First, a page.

It is now abundantly clear that the United States wants to provoke a diplomatic row with Russia. On top of the visa blacklisting of 60 Russians on the flimsy ground of one custodial death in 2009, Washington has now escalated the row by making demands on the functioning of political parties in the Russian system. In a deliberate move, US has demanded that Moscow rescinds a decision it took 2 months ago to turn down the registration of a newly-formed Russian opposition political party on technical grounds. Imagine, Karnataka chief minister Yeddurappa wishes to defect and form his party on coming Sunday and wants to have a regional party of his own, but the election commission refuses to register his party. It may or may not be the right thing to do to keep Yeddurappa out in the cold. But it is also not for the US state department spokesman to interject at his daily briefing, ‘No, BSY should be allowed to have a party of his own in Karnataka’.
What the US is doing is obviously to create with great deliberation a bad atmosphere in its relations with Russia — a sudden death, as it were — which provides Washington with the alibi to scuttle the famous ‘reset’ and to proceed thereupon to unilaterally deploy the components of the missile defence system in the Black Sea region. The US knows fully well that Moscow won’t countenance such intrusive American conduct vis-a-vis Russian electoral laws, which it will see as an encroachment on Russian sovereignty. But then, US diplomacy characteristically works on inter-connected multiple tracks which draw synergy between one another.
Pakistan is already at the receiving end of similar US diplomatic ploys and has been compelled to fight back on multiple fronts. (The latest ‘tit-for-tat’ is the restriction on the local travel by the US diplomats based in Pakistan.) Although we don’t admit it in as many words, India too faces a similar paradigm in the new NSG guidelines on the transfer of ENR technology. The NSG reportedly released in Vienna on Thursday the detailed guidelines approved by it last month behind closed doors. Contrary to what secretary of state Hillary Clinton sought to convey recently in ambivalent phraseology to the effect that nothing has changed, the NSG ‘guidelines’ as released in Vienna seem to tell a different story. The new guidelines would apparently create problems for India.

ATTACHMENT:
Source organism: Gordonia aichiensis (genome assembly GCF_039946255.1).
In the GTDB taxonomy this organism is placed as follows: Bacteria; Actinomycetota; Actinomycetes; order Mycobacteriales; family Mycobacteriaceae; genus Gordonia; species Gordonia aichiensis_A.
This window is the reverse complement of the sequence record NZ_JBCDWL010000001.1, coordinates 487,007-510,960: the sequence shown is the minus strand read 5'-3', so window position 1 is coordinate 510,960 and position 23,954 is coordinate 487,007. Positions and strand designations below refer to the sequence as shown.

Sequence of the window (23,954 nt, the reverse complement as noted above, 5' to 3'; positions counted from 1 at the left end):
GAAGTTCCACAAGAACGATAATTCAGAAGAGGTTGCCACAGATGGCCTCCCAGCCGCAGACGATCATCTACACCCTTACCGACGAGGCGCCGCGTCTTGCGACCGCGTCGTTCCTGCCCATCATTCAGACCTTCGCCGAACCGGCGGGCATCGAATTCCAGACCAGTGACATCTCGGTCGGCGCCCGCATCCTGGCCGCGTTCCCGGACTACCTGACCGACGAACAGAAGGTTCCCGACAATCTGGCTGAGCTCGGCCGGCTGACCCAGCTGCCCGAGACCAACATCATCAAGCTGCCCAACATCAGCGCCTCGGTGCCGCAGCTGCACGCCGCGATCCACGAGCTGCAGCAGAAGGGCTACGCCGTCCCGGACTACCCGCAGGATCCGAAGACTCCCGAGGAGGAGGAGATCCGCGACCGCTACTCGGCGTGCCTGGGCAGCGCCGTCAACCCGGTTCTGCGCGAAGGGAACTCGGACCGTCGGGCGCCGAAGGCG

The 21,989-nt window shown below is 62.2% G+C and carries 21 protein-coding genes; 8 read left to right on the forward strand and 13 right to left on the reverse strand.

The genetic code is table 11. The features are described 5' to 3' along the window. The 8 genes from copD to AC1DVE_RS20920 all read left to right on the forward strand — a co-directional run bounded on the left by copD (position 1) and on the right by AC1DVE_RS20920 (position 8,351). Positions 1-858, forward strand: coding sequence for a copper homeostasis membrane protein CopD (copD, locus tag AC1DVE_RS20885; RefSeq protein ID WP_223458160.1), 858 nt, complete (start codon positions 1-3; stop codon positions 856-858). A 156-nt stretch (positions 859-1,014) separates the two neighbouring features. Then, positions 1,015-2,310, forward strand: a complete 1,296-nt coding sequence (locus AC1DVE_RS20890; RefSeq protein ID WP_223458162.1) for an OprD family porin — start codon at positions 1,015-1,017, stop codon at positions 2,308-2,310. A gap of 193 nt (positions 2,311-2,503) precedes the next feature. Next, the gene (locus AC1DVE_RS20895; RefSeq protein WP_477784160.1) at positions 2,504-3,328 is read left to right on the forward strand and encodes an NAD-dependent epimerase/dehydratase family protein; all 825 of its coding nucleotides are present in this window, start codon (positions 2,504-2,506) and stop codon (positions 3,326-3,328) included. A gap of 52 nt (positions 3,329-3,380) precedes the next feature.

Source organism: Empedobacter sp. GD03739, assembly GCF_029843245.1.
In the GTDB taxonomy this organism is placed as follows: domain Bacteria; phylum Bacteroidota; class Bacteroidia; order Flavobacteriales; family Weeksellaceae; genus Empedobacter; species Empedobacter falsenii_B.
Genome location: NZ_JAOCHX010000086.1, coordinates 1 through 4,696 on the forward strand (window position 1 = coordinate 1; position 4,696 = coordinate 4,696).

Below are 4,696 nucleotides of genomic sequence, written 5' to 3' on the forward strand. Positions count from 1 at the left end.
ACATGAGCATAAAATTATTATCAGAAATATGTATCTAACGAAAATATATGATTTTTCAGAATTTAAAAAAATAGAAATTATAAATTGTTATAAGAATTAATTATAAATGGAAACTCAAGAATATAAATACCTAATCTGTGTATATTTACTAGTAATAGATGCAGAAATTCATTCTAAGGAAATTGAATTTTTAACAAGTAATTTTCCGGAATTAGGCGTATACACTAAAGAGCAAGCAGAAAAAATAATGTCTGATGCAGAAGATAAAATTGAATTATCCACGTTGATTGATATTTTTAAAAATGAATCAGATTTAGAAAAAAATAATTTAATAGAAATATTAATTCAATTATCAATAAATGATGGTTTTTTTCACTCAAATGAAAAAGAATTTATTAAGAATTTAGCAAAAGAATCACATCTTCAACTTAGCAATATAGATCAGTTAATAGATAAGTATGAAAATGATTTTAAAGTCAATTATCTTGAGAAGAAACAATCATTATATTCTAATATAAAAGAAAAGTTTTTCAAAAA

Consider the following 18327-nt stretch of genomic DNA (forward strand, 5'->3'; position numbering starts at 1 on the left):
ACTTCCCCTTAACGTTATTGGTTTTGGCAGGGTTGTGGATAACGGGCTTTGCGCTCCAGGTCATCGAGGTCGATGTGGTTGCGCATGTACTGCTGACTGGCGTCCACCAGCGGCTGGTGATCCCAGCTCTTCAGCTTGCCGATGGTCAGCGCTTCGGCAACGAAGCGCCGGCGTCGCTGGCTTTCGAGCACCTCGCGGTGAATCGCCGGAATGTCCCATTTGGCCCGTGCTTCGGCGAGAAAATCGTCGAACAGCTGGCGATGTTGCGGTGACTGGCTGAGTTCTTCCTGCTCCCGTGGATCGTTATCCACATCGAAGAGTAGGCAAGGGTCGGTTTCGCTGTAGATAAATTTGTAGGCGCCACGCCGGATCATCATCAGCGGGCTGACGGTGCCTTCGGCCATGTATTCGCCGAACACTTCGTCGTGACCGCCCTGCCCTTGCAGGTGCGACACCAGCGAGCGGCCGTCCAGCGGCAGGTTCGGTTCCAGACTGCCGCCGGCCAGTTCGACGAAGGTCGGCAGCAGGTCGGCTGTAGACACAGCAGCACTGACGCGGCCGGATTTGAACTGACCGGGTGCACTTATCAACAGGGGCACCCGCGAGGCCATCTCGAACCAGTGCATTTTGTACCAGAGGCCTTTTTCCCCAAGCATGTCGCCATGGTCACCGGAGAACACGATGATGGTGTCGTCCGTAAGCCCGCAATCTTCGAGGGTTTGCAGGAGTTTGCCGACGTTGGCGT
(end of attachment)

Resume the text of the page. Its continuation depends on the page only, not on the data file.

Again, the linkage is quite clear. India should amend its nuclear liability law so that the US can garner the multi-billion dollar business that the UPA-I had boastfully offered at the negotiation stage of the nuclear deal. The birds have come to roost now. Conceivably, US wouldn’t want a situation whereby it created the framework of the nuclear deal with India and it is the Russians who garner the nuclear business. So, if India wants the latest NSG restrictions to be set aside, it must also set aside its nuclear liability law in its present form.